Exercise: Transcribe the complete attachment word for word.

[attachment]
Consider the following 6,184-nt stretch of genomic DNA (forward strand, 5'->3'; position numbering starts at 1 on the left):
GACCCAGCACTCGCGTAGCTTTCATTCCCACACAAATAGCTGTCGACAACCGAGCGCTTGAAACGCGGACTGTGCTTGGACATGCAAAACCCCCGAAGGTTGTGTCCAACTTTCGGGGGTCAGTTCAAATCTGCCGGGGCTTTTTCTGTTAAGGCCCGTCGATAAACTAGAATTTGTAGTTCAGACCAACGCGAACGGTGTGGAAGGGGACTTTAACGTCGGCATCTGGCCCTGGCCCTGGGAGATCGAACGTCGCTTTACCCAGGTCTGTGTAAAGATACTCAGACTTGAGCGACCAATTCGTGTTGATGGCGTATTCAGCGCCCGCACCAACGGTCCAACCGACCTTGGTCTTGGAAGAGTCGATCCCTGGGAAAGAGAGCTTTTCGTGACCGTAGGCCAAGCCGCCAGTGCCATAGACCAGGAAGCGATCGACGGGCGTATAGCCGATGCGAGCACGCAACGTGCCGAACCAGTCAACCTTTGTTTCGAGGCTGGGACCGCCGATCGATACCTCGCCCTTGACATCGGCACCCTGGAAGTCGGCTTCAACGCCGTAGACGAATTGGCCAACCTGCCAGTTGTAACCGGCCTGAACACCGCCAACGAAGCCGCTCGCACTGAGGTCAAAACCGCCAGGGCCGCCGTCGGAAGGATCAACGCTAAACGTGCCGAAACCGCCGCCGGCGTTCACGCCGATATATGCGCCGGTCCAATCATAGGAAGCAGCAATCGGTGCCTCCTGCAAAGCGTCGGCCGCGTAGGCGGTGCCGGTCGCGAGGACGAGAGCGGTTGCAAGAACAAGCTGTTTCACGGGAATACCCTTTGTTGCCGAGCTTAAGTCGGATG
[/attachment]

Consider the following 6,184-nt stretch of genomic DNA (forward strand, 5'->3'; position numbering starts at 1 on the left):
GACCCAGCACTCGCGTAGCTTTCATTCCCACACAAATAGCTGTCGACAACCGAGCGCTTGAAACGCGGACTGTGCTTGGACATGCAAAACCCCCGAAGGTTGTGTCCAACTTTCGGGGGTCAGTTCAAATCTGCCGGGGCTTTTTCTGTTAAGGCCCGTCGATAAACTAGAATTTGTAGTTCAGACCAACGCGAACGGTGTGGAAGGGGACTTTAACGTCGGCATCTGGCCCTGGCCCTGGGAGATCGAACGTCGCTTTACCCAGGTCTGTGTAAAGATACTCAGACTTGAGCGACCAATTCGTGTTGATGGCGTATTCAGCGCCCGCACCAACGGTCCAACCGACCTTGGTCTTGGAAGAGTCGATCCCTGGGAAAGAGAGCTTTTCGTGACCGTAGGCCAAGCCGCCAGTGCCATAGACCAGGAAGCGATCGACGGGCGTATAGCCGATGCGAGCACGCAACGTGCCGAACCAGTCAACCTTTGTTTCGAGGCTGGGACCGCCGATCGATACCTCGCCCTTGACATCGGCACCCTGGAAGTCGGCTTCAACGCCGTAGACGAATTGGCCAACCTGCCAGTTGTAACCGGCCTGAACACCGCCAACGAAGCCGCTCGCACTGAGGTCAAAACCGCCAGGGCCGCCGTCGGAAGGATCAACGCTAAACGTGCCGAAACCGCCGCCGGCGTTCACGCCGATATATGCGCCGGTCCAATCATAGGAAGCAGCAATCGGTGCCTCCTGCAAAGCGTCGGCCGCGTAGGCGGTGCCGGTCGCGAGGACGAGAGCGGTTGCAAGAACAAGCTGTTTCACGGGAATACCCTTTGTTGCCGAGCTTAAGTCGGATG